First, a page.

London Writers Award winner and activist Henry Fry’s FIRST TIME FOR EVERYTHING, about a shy 20-something who, discovering his boyfriend will never give him what he wants (monogamy), moves into an East London “commune” and, with the help of his madcap flatmates and inscrutable therapist, sets out in search of his most authentic self, exploring the exuberance of queer life with many missteps along the way, to Jesse Shuman at Ballantine, and Bhavna Chauhan at Doubleday Canada, at auction, in a two-book deal, by Hayley Steed at Madeleine Milburn Literary Agency (NA).

Iowa MFA candidate Jenny Fran Davis’s DYKETTE, following a young aspiring writer and her partner over the course of a dysfunctional 10-day getaway with two other queer couples; exploring the nuanced contradictions of intimacy, jealousy, and desire, to Ruby Rose Lee at Holt, in a pre-empt, in a two-book deal, by Miriam Altshuler at DeFiore and Company (world).

Author of SOMETHING TO TALK ABOUT Meryl Wilsner‘s MISTAKES WERE MADE, pitched as a raunch-com in which a college senior has a one night stand with a stranger, who she later learns is her friend’s mom, to Vicki Lame at Griffin, for publication in fall 2022, by Patrice Caldwell at New Leaf Literary & Media (NA).

Hugo Award-winning blogger Foz Meadows‘s A STRANGE AND STUBBORN ENDURANCE, a m/m epic fantasy romance about a closeted young nobleman preparing for a political arranged marriage to a foreign princess — but when his sexuality is revealed, he’s offered marriage to her brother the prince instead, to Claire Eddy at Tor, in a good deal, in a pre-empt, in a two-book deal, for publication in summer 2022, by Hannah Bowman at Liza Dawson Associates (world English).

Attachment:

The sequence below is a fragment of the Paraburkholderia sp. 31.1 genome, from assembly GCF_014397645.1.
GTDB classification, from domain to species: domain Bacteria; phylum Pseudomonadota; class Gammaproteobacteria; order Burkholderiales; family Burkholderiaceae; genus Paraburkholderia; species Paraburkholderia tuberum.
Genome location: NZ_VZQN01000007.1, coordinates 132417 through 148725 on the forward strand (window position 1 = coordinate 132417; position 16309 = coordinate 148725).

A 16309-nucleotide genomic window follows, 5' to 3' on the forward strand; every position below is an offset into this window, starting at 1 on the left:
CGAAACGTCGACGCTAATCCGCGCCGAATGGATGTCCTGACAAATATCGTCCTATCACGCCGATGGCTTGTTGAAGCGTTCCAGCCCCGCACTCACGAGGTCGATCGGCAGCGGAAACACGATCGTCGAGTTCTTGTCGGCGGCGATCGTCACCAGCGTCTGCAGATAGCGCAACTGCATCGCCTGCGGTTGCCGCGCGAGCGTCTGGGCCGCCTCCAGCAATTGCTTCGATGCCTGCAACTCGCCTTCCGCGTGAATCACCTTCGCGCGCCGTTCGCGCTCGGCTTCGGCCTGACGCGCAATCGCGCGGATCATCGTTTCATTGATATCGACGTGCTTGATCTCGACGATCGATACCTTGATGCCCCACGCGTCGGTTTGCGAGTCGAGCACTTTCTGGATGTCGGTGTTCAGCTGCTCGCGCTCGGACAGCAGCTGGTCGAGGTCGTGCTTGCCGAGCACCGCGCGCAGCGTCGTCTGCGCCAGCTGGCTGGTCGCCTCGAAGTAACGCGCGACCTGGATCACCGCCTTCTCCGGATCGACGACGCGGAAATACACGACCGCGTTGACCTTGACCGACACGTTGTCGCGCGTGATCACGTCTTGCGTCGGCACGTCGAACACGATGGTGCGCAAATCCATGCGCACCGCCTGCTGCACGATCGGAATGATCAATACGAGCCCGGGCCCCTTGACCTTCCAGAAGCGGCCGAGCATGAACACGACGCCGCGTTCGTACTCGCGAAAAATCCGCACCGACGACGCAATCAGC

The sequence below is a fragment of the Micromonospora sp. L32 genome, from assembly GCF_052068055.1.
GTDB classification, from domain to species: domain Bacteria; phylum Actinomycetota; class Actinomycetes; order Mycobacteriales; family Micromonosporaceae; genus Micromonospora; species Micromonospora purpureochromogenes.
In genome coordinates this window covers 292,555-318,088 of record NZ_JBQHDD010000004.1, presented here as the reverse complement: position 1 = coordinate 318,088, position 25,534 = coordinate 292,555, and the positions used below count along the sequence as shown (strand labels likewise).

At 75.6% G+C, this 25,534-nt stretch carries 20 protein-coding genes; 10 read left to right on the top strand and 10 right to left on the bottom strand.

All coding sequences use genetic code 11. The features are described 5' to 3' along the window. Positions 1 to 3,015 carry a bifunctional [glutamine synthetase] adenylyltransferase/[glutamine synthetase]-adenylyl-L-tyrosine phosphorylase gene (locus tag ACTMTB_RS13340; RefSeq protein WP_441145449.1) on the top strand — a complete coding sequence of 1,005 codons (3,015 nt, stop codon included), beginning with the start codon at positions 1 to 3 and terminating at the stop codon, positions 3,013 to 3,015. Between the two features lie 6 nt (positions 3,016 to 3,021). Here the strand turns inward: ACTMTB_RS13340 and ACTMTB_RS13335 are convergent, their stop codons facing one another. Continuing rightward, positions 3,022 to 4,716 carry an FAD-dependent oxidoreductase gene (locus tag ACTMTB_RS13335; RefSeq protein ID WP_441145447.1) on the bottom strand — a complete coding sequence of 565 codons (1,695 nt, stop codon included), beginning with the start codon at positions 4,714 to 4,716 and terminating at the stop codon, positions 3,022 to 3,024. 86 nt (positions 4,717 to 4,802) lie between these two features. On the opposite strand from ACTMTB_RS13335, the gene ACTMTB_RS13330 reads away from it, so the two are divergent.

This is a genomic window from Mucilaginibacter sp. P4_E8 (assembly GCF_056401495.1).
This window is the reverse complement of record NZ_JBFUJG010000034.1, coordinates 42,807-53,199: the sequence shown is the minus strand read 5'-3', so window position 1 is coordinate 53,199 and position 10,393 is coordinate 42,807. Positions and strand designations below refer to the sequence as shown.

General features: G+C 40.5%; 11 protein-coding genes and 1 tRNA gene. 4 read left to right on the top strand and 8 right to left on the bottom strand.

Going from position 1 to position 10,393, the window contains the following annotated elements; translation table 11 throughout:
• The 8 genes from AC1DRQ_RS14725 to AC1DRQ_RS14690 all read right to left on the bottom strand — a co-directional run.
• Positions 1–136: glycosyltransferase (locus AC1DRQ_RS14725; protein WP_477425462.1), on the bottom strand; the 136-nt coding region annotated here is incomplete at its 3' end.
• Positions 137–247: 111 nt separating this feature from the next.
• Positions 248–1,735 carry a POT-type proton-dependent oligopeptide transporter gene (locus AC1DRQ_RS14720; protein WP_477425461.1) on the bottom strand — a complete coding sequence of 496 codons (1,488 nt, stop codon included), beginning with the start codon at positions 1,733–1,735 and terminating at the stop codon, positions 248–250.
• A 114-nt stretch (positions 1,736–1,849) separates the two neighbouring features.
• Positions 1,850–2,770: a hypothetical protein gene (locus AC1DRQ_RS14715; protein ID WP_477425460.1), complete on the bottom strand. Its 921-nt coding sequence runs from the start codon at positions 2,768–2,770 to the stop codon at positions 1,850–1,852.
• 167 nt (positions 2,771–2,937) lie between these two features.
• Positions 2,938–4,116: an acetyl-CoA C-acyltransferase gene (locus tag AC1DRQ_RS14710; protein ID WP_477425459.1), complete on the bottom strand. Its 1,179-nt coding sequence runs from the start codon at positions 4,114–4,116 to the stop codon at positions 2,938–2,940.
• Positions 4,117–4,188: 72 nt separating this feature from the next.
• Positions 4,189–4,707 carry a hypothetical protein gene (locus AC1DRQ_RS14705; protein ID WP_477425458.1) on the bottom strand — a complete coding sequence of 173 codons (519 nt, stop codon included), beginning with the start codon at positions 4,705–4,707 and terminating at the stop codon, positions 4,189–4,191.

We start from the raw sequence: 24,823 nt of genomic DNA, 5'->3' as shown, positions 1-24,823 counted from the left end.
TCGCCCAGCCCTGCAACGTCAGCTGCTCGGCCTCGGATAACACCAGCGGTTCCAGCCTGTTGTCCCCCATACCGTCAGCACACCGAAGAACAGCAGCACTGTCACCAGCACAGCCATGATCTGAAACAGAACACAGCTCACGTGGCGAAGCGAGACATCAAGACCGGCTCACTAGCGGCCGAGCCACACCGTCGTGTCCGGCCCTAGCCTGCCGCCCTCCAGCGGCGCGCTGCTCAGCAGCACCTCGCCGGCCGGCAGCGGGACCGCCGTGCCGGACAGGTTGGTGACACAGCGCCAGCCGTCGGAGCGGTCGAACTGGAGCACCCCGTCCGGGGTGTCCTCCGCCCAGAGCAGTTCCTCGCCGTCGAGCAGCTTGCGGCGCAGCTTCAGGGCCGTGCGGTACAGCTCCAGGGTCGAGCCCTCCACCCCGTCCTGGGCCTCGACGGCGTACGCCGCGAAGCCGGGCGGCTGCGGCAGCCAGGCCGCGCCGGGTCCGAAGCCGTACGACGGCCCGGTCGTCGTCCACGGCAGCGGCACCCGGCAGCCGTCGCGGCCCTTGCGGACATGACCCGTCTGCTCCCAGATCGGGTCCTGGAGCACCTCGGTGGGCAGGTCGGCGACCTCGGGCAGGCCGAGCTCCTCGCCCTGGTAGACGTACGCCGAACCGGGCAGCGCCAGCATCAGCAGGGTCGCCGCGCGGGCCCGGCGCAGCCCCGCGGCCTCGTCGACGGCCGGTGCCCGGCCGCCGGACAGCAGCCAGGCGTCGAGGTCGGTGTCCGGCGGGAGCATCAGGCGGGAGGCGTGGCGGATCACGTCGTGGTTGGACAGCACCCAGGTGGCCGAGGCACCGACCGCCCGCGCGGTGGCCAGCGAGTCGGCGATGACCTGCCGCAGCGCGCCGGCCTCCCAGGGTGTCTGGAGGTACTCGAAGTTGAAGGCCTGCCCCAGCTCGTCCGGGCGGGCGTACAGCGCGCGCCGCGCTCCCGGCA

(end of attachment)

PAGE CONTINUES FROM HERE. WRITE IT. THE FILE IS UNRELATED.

Cartoonist and Associate Editor of The Nib Matt Lubchansky‘s BOYS WEEKEND, part autobiographical fiction, part satire, and part SF horror, following Sammie, who a year after they come out as trans must navigate a bachelor party weekend on El Campo, a hedonistic floating wonderland in international waters, while a murderous cult tries to take over the island, to Anna Kaufman at Pantheon, by Kate McKean at Howard Morhaim Literary Agency (world).

Iowa MFA candidate Jenny Fran Davis‘s DYKETTE, following a young aspiring writer and her partner over the course of a dysfunctional 10-day getaway with two other queer couples; exploring the nuanced contradictions of intimacy, jealousy, and desire, to Ruby Rose Lee at Holt, in a pre-empt, in a two-book deal, by Miriam Altshuler at DeFiore and Company (world).

Courtney Kae‘s debut IN THE EVENT OF LOVE, a queer rom-com that finds an L.A. event planner back in her rustic mountain hometown over the holidays for a career-saving gig, where she discovers that the sexy lumberjane owner of the tree farm she’s there to revive is the same girl who broke her heart seven years ago, to Elizabeth Trout at Kensington, in a two-book deal, by Claire Friedman at Inkwell Management.